Farewell, Fung Wah: Shuttered Bus Line Remembered In Parody Video

As a tribute to the discount bus line Fung Wah, the New Yorker published a hilarious little parody video set to Bob Dylan’s “Farewell Angelina.” Fung Wah had its service license revoked earlier this month after failing to cooperate with federal safety investigators.

The parody video, which was written and performed by Marc Philippe Eskanzi, is aptly titled “Farewell, Fung Wah” and reminisces on some of the best – and worst – stereotypes of the bus line. Like this gem:

“And the Freshmen from Harvard and Tufts and BC
Wave farewell to the Fung Wah
Where long distance lovers cried
Tears in polyester seats.”

But such nostalgia began weeks before this video’s creation. In the immediate wake of the Fung Wah shut down, one-time passengers of the beleaguered bus line set to Twitter to similarly reminisce on “the Fung Wah experience” using the hashtag #TheLastTimeITookFungWah. Some of those tweets echo lyrics in the parody video.

It’s almost hard to believe, but the examples of Fung Wah’s woes given in the parody video actually seem a little tame compared to the real experiences people shared on Twitter. Check out the video and the hashtag, and let us know what you think.

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  • wlipman

    To everyone who ever patronized Fung Wah: what were you idiots thinking? Were you idiots EVER thinking? You really thought a bus company could pay for fuel, buses drivers, and PROPER MAINTENANCE, and turn a profit on your $15.00 fare? If that were possible, everyone else would have done it years ago. For a bunch of educated kids, you certainly were pretty damn stupid–but no more stupid than your parents, who shop at WalMart and cannot see the damage they have done to this country by doing so. Price is what you pay, value is what you receive. You morons are lucky to have escaped with your lives intact.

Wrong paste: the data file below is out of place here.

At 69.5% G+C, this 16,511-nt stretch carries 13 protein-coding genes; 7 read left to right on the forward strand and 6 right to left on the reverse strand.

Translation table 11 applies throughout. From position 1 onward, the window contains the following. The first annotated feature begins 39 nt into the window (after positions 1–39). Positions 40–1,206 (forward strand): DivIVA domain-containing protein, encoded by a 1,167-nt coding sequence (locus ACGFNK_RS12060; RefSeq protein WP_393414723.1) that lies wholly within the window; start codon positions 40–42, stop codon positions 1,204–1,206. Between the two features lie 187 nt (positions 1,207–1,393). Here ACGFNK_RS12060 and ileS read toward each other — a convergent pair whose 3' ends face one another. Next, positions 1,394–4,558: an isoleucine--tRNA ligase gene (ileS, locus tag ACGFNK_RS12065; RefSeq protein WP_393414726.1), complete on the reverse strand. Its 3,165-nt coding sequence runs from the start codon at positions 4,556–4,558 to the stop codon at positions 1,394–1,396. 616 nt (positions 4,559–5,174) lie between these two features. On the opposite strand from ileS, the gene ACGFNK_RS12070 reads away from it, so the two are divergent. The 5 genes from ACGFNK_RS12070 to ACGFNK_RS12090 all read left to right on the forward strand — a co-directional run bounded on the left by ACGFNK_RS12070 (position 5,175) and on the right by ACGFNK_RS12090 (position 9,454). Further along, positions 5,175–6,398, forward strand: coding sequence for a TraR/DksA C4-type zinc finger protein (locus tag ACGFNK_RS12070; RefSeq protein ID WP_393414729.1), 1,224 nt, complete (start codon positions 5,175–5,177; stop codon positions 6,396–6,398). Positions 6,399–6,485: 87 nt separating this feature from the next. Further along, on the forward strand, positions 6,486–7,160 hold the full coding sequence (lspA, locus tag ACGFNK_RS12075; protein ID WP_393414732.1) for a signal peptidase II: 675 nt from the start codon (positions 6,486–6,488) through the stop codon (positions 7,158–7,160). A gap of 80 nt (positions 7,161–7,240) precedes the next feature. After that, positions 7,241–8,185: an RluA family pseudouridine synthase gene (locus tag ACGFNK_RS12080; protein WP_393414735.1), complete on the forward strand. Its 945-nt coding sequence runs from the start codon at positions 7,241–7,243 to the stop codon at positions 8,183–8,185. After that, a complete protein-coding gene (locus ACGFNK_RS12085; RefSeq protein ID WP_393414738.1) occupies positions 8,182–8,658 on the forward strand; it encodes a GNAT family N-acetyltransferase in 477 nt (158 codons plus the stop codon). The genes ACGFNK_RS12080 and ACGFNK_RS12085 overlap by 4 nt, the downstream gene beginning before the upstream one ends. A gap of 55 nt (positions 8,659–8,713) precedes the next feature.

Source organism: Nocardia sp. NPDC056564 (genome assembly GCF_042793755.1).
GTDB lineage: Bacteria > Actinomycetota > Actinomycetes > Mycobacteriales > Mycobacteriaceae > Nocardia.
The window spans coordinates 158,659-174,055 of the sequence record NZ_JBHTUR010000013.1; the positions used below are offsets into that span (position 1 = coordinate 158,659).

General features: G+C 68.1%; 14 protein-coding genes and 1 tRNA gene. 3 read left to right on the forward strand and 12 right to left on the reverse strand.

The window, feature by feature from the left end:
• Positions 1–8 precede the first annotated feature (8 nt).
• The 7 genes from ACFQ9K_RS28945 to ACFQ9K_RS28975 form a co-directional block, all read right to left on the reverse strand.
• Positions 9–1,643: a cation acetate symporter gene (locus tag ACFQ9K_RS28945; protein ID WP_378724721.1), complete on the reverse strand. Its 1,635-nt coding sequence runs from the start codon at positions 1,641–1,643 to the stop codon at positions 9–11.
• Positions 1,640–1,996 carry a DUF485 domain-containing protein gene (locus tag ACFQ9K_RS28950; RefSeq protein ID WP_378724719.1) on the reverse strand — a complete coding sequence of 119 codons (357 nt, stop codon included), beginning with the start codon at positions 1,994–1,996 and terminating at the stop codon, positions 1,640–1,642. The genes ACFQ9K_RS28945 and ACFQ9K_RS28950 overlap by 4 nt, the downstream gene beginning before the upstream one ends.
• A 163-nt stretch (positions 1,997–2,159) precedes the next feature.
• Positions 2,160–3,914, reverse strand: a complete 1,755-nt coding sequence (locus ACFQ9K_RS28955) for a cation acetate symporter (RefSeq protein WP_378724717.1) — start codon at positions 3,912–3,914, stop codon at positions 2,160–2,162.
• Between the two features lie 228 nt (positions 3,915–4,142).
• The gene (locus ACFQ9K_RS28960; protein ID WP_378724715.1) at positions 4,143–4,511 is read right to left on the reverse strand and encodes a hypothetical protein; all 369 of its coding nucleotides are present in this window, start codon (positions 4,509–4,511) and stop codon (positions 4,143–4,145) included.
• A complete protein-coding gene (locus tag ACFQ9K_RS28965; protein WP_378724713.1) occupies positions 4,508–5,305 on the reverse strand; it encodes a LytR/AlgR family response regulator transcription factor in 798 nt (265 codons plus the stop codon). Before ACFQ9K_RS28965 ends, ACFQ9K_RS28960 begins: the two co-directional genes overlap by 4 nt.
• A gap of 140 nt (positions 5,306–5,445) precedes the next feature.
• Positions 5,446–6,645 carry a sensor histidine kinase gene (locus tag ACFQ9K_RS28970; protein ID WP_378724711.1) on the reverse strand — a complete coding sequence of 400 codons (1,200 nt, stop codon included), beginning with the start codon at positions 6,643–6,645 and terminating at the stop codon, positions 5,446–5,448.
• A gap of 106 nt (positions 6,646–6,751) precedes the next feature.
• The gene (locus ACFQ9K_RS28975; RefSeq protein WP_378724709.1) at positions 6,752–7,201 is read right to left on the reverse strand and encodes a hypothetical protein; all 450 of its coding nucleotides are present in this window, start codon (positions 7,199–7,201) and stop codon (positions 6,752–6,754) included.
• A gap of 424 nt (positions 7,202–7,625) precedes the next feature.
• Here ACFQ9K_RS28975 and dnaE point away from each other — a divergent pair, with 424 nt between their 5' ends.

• http://www.thestreet.com Jason Notte

      Hey, remember when everybody not only lived, but forced Greyhound to come up with a similar low-priced service (Bolt Bus) and spawned a far safer competitor (Megabus)? Fung Wah was a horror show at the end, but that route from South Station to Canal Street changed bussing on the Northeast Corridor by setting the price to what its most frequent travelers were willing to pay and turning a dying transportation option into a viable volume- and value-based amenity for young travelers in Boston, NYC, Philly, Providence, New Haven, New Brunswick and all the stops in between.

    • http://twitter.com/cbgb84 cheri z

      there are a lot of morons who don’t have the $60+ to take another bus, or a train, or fly, troll.

  • Norma Nixon-Steinberg

    If You Love LIFE – Stay Away From Asian Businesses!

  • http://twitter.com/k_david k_david

    What’s the difference with you guys, I wonder? The Bolt Bus is doing gangbuster business on a similar model out here between Vancouver BC and Portland OR…
    Is it a cultural thing out there?

  • http://www.facebook.com/matelli Joan Charlotte Matelli

    “You got stuck in a toll booth because Fung Wah wha why?” Brilliant!
    I was never brave enough to ride Fung Wah, but I am grateful that it inspired many other competitive options to Amtrak and Greyhound. And now arty tributes, too!

  • http://www.facebook.com/people/Janice-Valverde/507069685 Janice Valverde

    I begged my daughters not to ever take the Fung Wah to NYC when they were teens and college students! One of them was with me at a Mass. Pike toll plaza when we saw a Fung Wah bus laying on its side. That convinced her, I think. It’s surprising that they operated as long as they did. . . The saga of the Fung Wah would be so comical if it weren’t a threat to public safety.

  • http://www.facebook.com/paul.rinn.1 Paul Rinn

    To the fellow who is so derisive about catching this bus (tossing around “idiots,” “morons,” and “get what you pay for” with an air of ignorant authority) Fung Wah was originally able to offer such steeply discounted prices by departing from the street (in Chinatown at 4am) as opposed to paying for a Penn Station/South Station berth. we did get what we paid for, namely, having to search around Chinatown until you saw other befuddled travelers and began to think, “I might actually find a bus . . .” Good times, but only in the rosy glow of memory

    As the years went buy they just NEVER bought new buses, so they started to be hilariously low quality

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